Inheritance and Inner/Nested Classes

Paul Morrow pm_mon at yahoo.com
Mon Jul 12 15:43:30 CEST 2004


Peter Hansen wrote:
> Paul Morrow wrote:
> 
>> ######################################
>> class Parent(object):
>>     class Foo(object):
>>         baz = 'hello from Parent.Foo'
>>
>> class Child(Parent):
>>     #Foo.baz = 'hello from Child.Foo'
>>     pass
> 
> 
> Here you want "Parent.Foo.bax = ..." instead.
> 
> What are you actually trying to do?  This is unusual code,
> I think...
> 
> -Peter

I'm trying to override the 'baz' class attribute in the Child.Foo 
subclass, so that when I do...

x1 = Parent.Foo()
x2 = Child.Foo()

... x1 and x2 have different internal states (different values for the 
baz attribute).  Without nested classes, the following code...

#####################################
class Parent(object):
     baz = 'hello from Parent'

class Child(Parent):
     baz = 'hello from Child'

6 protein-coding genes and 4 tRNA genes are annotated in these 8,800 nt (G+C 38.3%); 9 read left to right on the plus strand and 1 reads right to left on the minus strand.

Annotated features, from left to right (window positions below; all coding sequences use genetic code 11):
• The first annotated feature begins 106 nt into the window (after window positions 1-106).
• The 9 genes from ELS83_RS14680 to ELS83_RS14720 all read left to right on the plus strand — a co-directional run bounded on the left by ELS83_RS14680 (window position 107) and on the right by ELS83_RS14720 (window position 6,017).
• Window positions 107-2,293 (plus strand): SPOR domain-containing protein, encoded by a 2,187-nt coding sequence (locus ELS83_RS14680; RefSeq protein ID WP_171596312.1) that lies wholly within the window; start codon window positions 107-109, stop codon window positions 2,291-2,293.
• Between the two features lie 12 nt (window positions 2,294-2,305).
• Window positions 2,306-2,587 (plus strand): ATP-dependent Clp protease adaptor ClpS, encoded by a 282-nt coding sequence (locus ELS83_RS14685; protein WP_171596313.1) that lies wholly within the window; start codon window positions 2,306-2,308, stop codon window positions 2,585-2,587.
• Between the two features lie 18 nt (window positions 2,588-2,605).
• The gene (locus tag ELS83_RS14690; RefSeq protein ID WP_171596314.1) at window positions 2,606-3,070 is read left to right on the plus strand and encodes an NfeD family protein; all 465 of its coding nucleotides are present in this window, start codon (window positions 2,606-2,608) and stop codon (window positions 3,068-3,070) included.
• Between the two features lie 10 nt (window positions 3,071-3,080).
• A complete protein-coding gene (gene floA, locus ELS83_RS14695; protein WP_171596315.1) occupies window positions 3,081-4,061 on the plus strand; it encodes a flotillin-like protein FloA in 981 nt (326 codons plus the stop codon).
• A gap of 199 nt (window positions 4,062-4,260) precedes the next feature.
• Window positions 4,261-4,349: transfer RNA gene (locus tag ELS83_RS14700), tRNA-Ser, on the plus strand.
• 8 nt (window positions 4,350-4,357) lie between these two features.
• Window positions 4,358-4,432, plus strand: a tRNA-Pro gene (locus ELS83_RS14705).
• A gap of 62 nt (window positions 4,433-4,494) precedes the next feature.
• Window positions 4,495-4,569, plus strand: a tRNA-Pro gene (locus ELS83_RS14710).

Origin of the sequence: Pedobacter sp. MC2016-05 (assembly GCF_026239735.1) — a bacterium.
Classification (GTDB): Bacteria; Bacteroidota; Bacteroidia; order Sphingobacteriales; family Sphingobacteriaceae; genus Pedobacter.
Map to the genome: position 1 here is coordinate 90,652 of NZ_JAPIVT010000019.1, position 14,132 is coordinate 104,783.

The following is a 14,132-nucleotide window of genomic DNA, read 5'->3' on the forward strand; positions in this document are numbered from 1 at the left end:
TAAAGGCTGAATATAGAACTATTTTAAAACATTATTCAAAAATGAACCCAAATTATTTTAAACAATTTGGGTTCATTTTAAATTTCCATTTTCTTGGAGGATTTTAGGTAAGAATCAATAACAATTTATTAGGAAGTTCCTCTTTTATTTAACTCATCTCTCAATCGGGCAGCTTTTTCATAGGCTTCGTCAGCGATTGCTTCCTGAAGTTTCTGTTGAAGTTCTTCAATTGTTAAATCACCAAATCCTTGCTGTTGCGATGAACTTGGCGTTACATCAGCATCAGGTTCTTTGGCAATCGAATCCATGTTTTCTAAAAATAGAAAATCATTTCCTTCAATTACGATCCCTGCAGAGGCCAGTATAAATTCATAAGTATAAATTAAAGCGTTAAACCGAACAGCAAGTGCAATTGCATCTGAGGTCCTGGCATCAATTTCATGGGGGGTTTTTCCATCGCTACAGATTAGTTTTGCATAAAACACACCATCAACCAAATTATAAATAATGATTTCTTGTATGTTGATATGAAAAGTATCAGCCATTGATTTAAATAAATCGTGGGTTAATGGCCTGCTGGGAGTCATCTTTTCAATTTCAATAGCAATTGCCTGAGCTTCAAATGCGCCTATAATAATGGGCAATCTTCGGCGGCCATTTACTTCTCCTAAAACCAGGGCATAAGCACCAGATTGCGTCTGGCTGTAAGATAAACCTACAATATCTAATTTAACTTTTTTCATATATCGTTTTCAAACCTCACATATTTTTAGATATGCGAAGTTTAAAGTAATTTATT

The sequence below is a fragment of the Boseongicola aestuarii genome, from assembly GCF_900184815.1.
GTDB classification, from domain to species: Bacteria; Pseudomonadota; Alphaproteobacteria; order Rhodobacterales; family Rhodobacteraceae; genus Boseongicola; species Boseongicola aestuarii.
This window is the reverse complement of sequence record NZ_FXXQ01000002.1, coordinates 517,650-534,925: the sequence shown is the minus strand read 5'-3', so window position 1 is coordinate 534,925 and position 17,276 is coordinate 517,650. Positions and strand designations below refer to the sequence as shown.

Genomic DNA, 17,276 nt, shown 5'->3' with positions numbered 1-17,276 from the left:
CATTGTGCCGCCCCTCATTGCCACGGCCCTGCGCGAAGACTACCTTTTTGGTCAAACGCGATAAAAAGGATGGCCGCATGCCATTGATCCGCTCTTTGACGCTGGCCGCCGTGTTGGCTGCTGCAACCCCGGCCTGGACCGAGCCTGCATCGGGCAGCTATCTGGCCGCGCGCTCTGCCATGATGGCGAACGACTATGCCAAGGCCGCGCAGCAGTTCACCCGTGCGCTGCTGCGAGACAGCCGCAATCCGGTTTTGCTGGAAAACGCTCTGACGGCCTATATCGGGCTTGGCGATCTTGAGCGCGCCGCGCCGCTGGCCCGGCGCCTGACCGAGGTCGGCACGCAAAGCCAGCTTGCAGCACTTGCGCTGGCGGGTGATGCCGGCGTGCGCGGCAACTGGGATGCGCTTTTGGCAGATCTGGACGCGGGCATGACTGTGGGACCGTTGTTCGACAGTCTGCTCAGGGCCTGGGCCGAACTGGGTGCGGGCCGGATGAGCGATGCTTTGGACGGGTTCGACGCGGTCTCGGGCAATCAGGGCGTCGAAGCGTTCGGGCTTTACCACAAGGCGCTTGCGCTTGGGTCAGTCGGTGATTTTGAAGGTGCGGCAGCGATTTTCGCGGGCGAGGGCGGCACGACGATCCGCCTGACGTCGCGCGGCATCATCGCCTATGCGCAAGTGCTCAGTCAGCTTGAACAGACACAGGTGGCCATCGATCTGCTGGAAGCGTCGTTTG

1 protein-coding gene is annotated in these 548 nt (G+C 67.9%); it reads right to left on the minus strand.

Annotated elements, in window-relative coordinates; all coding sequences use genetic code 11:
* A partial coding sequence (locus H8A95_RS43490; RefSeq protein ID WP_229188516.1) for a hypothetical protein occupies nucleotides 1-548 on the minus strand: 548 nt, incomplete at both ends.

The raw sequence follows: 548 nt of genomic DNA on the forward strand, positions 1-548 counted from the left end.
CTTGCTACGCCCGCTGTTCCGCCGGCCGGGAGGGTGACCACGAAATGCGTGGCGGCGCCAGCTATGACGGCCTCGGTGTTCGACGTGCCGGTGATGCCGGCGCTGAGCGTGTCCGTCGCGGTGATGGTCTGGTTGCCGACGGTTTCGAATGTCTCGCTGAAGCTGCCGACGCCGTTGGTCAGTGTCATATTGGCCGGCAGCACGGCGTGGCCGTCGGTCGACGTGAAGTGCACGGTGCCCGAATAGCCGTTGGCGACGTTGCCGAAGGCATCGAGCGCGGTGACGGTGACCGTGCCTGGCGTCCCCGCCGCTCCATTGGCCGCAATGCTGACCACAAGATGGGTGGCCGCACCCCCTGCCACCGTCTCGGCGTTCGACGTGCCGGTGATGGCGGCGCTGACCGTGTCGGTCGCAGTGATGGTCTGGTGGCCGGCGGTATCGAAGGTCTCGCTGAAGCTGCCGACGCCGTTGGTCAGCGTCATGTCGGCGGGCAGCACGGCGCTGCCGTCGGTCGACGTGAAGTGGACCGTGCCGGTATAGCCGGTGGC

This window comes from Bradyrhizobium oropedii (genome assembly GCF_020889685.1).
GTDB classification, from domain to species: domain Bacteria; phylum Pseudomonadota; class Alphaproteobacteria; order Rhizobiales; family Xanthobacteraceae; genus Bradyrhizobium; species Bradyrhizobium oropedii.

print Parent.baz
print Child.baz
#####################################

...produces what I would expect...

hello from Parent
hello from Child

...but apparently my thinking is wrong on nested class definitions.  It 
seems odd that, according to dir(Child), Foo is inherited by Child, but 
  I can't refer to Foo in Child's class definition.  And even if I 
could, it wouldn't be a *copy* of the Parent's Foo that Child has, but 
rather Parent's Foo itself --- changing Foo.baz in Child changes Foo.baz 
in Parent, which is not what I want.

Thx.




More information about the Python-list mailing list